And some senators worry that they are being asked to vote for legislation they don’t like on a promise that it won’t become law. But they have no guarantee that the House won’t take it up and pass the “skinny’’ bill by itself.
GOP senators Lindsey Graham of South Carolina and John McCain of Arizona called on the House to promise it would not accept the pared-down version as the final legislation, but instead allow the bill to go to a conference committee for substantial revisions. Graham called the “skinny” legislation “a disaster” and “a fraud.”
Part of the drama Thursday will include what the Senate parliamentarian rules is germane to the legislative process.
Bills advanced under reconciliation can’t be filibustered — which is key when there are only 52 Senate Republicans, fewer than the 60 needed to stop a filibuster. But under the “Byrd rule,” all provisions in the measures must directly relate to the budget. The Senate parliamentarian gets to decide what fits under that description and what doesn’t.
“The biggest news I’ve seen is that the Senate Parliamentarian is taking a hard line on her Byrd rulings,’’ said Kelly McCutchen of the free-market supporting Georgia Public Policy Foundation. “This will cause some recalibration. There was a wide variety of opinions regarding what was possible under reconciliation – this narrows the list significantly but may actually help the chances of reaching consensus on a final bill.’’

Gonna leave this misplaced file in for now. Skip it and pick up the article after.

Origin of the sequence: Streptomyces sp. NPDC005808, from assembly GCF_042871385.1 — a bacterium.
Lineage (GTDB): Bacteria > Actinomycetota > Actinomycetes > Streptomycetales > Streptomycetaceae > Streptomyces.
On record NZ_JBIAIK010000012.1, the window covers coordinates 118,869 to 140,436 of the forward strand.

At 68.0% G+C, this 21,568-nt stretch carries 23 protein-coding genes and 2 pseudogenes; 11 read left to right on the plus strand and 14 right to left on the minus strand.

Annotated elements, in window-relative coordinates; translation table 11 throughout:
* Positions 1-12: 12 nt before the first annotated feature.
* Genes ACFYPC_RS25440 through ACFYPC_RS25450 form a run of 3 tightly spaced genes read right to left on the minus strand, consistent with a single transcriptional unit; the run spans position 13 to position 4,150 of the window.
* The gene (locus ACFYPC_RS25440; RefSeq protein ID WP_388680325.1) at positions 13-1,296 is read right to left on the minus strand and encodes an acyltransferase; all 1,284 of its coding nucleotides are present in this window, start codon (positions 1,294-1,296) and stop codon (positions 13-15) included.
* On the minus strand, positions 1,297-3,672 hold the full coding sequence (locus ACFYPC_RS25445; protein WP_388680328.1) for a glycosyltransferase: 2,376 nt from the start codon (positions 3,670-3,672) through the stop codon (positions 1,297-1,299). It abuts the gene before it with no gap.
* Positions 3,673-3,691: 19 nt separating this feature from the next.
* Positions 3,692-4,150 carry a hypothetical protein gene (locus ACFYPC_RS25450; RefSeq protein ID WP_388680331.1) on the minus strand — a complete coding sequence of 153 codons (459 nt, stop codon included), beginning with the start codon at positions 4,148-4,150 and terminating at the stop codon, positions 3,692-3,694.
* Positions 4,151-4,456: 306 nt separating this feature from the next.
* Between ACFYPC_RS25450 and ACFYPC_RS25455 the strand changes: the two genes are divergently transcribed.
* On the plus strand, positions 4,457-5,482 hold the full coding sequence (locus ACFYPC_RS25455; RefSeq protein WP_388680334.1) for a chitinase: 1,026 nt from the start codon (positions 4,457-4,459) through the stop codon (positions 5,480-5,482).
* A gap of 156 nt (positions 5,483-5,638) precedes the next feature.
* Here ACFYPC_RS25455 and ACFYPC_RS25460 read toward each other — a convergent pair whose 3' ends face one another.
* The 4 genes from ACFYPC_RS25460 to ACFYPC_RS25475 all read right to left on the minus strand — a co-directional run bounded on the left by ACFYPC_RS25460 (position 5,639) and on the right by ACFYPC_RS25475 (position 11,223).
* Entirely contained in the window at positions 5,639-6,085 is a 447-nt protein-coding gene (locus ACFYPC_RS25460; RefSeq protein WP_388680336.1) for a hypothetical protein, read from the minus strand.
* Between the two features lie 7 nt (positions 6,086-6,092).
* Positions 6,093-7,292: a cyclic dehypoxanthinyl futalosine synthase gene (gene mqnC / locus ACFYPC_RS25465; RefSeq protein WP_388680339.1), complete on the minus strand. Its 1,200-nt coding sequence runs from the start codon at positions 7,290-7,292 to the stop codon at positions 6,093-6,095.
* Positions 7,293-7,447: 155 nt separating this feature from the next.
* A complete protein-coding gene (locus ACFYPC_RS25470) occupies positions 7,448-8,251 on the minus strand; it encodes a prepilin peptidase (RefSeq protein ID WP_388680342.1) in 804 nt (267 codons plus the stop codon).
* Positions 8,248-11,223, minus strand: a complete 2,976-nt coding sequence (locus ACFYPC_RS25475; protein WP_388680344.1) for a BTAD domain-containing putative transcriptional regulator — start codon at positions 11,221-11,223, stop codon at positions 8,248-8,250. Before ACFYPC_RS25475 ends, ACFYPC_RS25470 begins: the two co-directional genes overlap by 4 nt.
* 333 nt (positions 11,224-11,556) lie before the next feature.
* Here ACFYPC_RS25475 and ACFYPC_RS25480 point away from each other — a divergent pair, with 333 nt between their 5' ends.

Ominously for Georgia, the giant insurer Anthem said Wednesday that said that if it doesn’t get more certainty soon about the future of the ACA exchanges, it will likely further pull back its planned participation for next year, the Wall Street Journal reported.
Anthem is the parent company of Blue Cross and Blue Shield of Georgia, which is the only insurer in the health insurance exchange in 96 of Georgia’s 159 counties. A retreat by Blue Cross from the exchange would devastate the state’s marketplace.
The big insurer emphasized that it needs answers about the future of federal payments that allow for reduced out-of-pocket costs for low-income ACA exchange-plan enrollees. CEO Joseph R. Swedish said that without greater clarity, especially around the cost-sharing payments, “we will need to revise our rate filings to further narrow our level of participation,” the Journal reported. He added that the insurer may make decisions “in a relatively short period of time” and in September at the latest.
Anthem will “only participate in rating regions where we have an appropriate level of confidence that these markets are on a path towards marketplace stability,” Swedish said.
Beth Stephens of the consumer group Georgia Watch said Thursday afternoon, “We are very concerned about possible repeal of the individual and employer mandates, which would throw the insurance market into a tailspin. Reductions in Medicaid funding for Georgia would have a devastating effect on many vulnerable Georgians — children, people with disabilities, and the elderly. Decisions about the future of health care should not be made in such a chaotic fashion. We are urging senators to vote down these current proposals, return to regular order and work across the aisle.”
Trump tweeted his encouragement Thursday morning: “Come on Republican Senators, you can do it on Healthcare. After 7 years, this is your chance to shine! Don’t let the American people down!”
The Senate process is expected to stretch well into the night.
“I think it is quite likely we will be here much of the night, if not all night,” said Sen. Ted Cruz (R-Texas). “And at the end of it hopefully we’ll have a bill that can bring us together.”